Posts Categorized: Children’s Health

Body Image Problems Start Early

Conflicting messages about body image are in the news again. This week, a reality TV star’s Instagram post showed her wearing her 4-year-old daughter’s pajamas. The image prompted conflicting responses. Some took the photo as an innocent, playful act between mother and daughter. Others considered it a dysfunctional interpretation of the 40-something celebrity’s body image… Read more »

Substance Abuse and ADHD

Children with ADHD (attention-deficit/hyperactivity disorder) are more likely to engage in substance abuse compared to their peers without ADHD, according to the most recent edition of the journal Pediatrics. Children with ADHD and other behavioral health issues are at even higher risk of developing substance use disorders, the report said. But there is hope: Medication… Read more »

Sprains and Strains

With summer vacation just days away, your children are probably gearing up for foot races in the park, bike riding, and swimming, which often leads to injuries like sprained ankles or strained wrists. Sprains and strains are common injuries among active children with more than 900,000 kids in the United States visiting emergency rooms each… Read more »

Be a Hero Against “Super-Lice”

What’s worse than head lice? How about super-lice? Parents who have signed a child up for summer activities–especially sleep-away camp—need to be on the lookout for this new strain of head lice. This mutant is impervious to traditional treatments. Head lice are highly contagious. They spread easily from one person to another by close contact and when… Read more »

Another Football Risk–This Time, Cardiovascular

Though it is our most popular, commonly viewed sport, football has been taking a beating in the health care arena lately. Besides the expanding case studies on concussions and the impact this high-intensity sport has on the brain, recent research indicates that play on the gridiron also negatively affects the heart. High-intensity exercise has been… Read more »

Smoke-Free Laws Help Kids, Too

Smoke-free laws provide substantial health benefits for children, according to a recent study in the Lancet. Environments free of second-hand smoke are associated with a considerable decrease in premature births and a 10 percent reduction in hospitalizations for asthma in children, the Lancet analysis indicates. Multiple studies have demonstrated that smoke-free environments result in significantly… Read more »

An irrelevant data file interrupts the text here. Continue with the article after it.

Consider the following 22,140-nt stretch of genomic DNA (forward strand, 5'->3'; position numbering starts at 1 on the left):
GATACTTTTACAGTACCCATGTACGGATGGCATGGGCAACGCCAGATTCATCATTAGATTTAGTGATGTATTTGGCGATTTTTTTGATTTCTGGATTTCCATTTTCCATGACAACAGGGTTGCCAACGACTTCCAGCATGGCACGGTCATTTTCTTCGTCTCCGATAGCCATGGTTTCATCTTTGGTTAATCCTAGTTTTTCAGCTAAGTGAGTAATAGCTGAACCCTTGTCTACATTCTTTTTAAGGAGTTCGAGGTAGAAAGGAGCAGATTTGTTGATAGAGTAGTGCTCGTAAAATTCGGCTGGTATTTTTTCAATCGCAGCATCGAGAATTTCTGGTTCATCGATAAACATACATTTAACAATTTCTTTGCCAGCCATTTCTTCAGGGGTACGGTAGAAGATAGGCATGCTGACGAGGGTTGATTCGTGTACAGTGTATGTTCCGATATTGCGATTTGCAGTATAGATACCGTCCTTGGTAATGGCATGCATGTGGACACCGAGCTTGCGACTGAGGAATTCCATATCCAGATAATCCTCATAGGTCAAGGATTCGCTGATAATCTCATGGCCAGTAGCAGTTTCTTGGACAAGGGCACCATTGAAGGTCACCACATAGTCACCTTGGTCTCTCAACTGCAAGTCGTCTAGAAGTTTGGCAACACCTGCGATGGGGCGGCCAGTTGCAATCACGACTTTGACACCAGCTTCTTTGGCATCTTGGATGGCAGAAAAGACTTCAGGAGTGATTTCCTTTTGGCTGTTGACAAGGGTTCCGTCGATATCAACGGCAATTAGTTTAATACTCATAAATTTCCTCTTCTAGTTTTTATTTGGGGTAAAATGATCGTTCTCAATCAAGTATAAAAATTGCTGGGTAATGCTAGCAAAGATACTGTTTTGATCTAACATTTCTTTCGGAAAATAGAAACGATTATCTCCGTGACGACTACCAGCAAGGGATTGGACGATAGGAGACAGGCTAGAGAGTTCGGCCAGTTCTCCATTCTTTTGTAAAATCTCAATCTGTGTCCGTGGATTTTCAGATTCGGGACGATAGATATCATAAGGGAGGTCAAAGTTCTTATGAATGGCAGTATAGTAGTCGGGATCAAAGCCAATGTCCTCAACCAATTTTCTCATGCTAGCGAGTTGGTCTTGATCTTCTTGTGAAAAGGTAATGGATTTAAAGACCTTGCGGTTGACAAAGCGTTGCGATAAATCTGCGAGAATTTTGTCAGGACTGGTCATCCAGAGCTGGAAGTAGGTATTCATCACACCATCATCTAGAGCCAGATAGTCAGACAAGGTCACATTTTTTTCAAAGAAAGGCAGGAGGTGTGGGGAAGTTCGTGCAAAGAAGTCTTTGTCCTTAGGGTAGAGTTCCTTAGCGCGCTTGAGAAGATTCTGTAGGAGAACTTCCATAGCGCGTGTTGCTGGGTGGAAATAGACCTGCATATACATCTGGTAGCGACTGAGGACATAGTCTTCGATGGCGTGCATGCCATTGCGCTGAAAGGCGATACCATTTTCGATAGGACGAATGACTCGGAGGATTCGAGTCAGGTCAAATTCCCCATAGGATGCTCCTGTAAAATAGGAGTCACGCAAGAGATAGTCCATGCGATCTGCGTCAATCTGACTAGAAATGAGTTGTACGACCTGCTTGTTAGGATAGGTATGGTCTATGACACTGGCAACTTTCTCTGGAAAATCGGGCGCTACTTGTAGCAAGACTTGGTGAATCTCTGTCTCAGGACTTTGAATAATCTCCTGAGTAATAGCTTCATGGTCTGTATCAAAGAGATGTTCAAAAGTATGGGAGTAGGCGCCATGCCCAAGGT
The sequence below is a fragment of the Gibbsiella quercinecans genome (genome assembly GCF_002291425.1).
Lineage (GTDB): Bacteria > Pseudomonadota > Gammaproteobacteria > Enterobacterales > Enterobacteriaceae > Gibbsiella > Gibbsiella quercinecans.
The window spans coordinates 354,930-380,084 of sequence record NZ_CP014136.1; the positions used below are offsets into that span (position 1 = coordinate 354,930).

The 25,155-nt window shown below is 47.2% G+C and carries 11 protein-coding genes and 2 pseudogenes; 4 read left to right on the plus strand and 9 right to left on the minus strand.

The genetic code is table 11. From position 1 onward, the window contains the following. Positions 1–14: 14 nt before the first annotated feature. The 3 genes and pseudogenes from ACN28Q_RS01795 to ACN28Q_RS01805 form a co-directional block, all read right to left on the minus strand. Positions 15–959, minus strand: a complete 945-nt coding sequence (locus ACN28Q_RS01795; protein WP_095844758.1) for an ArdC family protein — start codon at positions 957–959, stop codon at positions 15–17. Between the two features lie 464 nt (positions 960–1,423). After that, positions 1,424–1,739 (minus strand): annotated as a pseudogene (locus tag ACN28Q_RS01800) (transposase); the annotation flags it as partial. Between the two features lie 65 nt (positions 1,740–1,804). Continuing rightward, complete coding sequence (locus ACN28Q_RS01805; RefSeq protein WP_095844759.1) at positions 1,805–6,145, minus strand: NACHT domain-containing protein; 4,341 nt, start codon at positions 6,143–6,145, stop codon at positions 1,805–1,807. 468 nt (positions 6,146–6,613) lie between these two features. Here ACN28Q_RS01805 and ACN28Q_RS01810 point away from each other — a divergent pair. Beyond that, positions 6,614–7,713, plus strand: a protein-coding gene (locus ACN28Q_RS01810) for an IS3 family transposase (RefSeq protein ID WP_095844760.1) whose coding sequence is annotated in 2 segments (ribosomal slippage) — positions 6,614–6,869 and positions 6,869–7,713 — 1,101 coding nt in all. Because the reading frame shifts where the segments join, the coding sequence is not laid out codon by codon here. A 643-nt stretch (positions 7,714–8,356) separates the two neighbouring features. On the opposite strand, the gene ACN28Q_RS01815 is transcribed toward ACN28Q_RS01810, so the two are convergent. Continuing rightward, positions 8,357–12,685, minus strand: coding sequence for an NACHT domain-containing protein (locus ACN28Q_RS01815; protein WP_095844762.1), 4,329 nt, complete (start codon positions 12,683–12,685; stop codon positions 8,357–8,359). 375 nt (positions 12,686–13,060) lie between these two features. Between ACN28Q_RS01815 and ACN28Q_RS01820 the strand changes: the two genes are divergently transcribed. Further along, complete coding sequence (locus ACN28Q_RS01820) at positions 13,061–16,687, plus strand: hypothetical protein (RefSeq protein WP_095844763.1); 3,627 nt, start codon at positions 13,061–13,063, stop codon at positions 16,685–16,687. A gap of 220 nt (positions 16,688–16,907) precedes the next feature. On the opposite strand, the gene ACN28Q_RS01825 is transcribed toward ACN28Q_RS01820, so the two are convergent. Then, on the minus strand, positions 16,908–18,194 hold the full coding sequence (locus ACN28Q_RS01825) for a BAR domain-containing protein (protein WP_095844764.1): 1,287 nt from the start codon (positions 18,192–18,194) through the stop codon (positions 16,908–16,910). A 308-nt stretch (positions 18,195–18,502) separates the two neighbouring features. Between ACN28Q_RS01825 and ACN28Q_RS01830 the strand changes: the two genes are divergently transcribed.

Kids’ Cereal:
“Nutritious Breakfast”–or Dessert in Disguise?

Food manufacturers pledged to improve nutritional value of kids’ cereal and reduce ad spending through the Children’s Food and Beverage Advertising Initiative. Introduced several years ago, the initiative is a self-regulation program among large food and drink companies. It prompted them to reformulate many children‘s cereals to contain fewer than 12 grams of sugar per… posted in: Children's Health, Nutrition tags:


New Autism Drug Study: A Cautious Approach

Low doses of an anti-anxiety medication improved social interaction and decreased repetitive behaviors in mice, according to research recently published in the journal Neuron. The new autism drug study involved mice bred to have autism-like symptoms. Mice that received low doses of the drug clonazepam showed notable behavioral shifts, like enhanced social interaction, decreased repetitive… Read more »

Teen Girls’ Fitness: More Crucial than Fat Concerns

Promoting teen girls’ fitness can hinder cardiovascular disease in the future, according to a new report in the medical journal Obesity Review. Fitness is the ability to perform physical activities that require aerobic capacity, endurance, strength and/or flexibility. It is a significant marker for future health. Genetics plays a role, but exercise is the primary… Read more »

Knee Surgery in Kids May Cause Arthritis Later

Young patients who undergo knee surgery may experience early arthritis in the knee, according to a study presented at a recent meeting of the American Orthopedic Society for Sports Medicine in New Orleans. The study followed 32 children who underwent ACL reconstruction (knee surgery to repair the anterior cruciate ligament) between age 12 and 16…. Read more »